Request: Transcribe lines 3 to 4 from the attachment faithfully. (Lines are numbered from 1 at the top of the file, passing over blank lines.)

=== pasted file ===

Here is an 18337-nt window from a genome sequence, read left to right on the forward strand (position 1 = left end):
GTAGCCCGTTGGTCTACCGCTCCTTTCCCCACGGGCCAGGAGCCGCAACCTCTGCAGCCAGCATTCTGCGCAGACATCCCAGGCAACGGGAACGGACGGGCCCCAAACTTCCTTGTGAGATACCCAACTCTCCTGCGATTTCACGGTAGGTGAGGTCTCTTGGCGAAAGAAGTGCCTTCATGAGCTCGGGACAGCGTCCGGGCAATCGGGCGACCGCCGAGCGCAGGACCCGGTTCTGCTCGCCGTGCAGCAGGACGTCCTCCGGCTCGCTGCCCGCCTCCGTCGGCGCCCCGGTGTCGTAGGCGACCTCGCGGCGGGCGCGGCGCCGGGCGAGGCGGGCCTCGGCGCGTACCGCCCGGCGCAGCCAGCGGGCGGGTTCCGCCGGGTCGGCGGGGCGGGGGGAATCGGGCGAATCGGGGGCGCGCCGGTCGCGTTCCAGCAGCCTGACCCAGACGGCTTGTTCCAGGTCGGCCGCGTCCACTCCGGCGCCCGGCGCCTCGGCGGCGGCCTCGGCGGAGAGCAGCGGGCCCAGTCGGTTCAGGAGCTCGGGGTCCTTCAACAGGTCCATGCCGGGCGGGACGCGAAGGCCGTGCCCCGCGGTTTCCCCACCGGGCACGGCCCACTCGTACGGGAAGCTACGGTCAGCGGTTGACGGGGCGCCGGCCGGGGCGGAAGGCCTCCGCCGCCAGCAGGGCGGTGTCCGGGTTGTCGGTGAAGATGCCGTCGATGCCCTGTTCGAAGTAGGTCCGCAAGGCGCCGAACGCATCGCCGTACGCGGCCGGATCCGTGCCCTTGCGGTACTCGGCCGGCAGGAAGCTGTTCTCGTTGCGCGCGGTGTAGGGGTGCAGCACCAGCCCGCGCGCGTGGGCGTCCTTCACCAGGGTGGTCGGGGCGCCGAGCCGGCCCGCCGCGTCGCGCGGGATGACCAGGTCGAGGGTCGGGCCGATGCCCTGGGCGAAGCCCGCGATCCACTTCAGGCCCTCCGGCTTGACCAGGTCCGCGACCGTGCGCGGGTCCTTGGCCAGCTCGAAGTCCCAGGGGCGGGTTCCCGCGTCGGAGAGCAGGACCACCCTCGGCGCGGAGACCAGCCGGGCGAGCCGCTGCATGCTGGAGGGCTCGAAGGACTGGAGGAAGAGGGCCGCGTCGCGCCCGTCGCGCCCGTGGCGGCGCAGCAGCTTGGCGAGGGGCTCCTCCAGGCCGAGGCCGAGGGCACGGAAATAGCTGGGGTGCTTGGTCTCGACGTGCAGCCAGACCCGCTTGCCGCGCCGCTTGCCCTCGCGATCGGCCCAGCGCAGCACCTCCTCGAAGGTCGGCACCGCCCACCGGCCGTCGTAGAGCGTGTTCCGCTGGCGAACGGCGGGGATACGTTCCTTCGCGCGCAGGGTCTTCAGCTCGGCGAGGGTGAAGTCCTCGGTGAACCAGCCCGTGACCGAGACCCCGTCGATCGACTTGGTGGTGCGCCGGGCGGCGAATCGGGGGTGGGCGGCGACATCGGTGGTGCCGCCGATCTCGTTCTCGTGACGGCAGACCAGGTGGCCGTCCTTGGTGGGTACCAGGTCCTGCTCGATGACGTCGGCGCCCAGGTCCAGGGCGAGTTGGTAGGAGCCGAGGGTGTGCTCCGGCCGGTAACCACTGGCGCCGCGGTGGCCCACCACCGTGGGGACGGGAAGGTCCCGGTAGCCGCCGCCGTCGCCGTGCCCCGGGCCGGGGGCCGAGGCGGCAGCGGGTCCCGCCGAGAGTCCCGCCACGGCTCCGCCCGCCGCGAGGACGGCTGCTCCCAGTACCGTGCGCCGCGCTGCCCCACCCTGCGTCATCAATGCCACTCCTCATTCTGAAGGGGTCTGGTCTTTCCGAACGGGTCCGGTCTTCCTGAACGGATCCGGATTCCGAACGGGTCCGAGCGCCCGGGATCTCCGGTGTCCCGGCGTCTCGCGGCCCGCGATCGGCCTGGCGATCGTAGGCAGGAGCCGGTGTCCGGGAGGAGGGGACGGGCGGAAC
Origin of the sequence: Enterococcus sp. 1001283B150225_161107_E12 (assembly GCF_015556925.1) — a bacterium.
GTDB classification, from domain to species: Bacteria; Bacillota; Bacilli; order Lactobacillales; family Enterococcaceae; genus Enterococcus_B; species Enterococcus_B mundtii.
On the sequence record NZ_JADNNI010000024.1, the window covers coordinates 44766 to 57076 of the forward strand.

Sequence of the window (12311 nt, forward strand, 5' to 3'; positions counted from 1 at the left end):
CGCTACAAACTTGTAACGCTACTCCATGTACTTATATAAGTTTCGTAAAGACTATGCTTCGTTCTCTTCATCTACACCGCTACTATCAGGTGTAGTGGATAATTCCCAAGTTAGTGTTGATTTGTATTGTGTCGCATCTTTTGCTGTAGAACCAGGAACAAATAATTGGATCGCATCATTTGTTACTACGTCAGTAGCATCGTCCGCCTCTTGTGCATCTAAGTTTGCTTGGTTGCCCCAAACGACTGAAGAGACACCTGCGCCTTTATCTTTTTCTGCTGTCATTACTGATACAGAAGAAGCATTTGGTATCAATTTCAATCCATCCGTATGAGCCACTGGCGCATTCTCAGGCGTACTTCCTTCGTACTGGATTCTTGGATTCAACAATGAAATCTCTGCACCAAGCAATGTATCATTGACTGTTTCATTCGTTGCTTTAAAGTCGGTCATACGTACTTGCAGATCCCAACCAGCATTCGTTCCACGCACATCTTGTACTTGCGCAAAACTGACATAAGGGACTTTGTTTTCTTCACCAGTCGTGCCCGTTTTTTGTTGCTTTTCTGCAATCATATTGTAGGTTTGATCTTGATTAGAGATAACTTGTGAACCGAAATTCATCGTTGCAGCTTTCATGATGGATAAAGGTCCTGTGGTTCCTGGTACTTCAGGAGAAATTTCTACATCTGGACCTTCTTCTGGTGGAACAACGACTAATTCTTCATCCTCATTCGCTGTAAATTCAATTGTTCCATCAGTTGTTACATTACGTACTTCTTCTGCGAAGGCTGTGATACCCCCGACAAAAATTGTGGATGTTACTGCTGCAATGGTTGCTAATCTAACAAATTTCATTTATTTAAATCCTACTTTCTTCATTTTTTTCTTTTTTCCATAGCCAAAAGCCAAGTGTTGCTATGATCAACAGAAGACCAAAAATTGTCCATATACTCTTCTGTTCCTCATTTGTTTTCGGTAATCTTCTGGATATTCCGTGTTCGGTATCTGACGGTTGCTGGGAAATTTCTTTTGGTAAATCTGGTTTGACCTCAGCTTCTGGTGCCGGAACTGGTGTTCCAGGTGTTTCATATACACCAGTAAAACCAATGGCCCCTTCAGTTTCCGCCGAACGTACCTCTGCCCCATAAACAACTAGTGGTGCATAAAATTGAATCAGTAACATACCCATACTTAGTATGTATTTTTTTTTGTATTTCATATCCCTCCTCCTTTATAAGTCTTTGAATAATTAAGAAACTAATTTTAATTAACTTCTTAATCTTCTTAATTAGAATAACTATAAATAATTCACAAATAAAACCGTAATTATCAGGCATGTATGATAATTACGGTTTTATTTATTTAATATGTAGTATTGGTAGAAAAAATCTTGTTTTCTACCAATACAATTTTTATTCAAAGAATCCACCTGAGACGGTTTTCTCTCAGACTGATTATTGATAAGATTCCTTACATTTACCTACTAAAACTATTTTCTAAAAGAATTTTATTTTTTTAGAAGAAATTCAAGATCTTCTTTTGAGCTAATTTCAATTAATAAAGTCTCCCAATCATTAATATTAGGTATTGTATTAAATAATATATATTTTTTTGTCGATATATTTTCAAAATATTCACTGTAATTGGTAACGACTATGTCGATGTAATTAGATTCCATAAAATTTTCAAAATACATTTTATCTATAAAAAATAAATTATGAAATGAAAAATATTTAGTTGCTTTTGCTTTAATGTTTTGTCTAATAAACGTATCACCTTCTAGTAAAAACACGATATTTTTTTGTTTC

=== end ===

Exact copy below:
Origin of the sequence: Enterococcus sp. 1001283B150225_161107_E12 (assembly GCF_015556925.1) — a bacterium.
GTDB classification, from domain to species: Bacteria; Bacillota; Bacilli; order Lactobacillales; family Enterococcaceae; genus Enterococcus_B; species Enterococcus_B mundtii.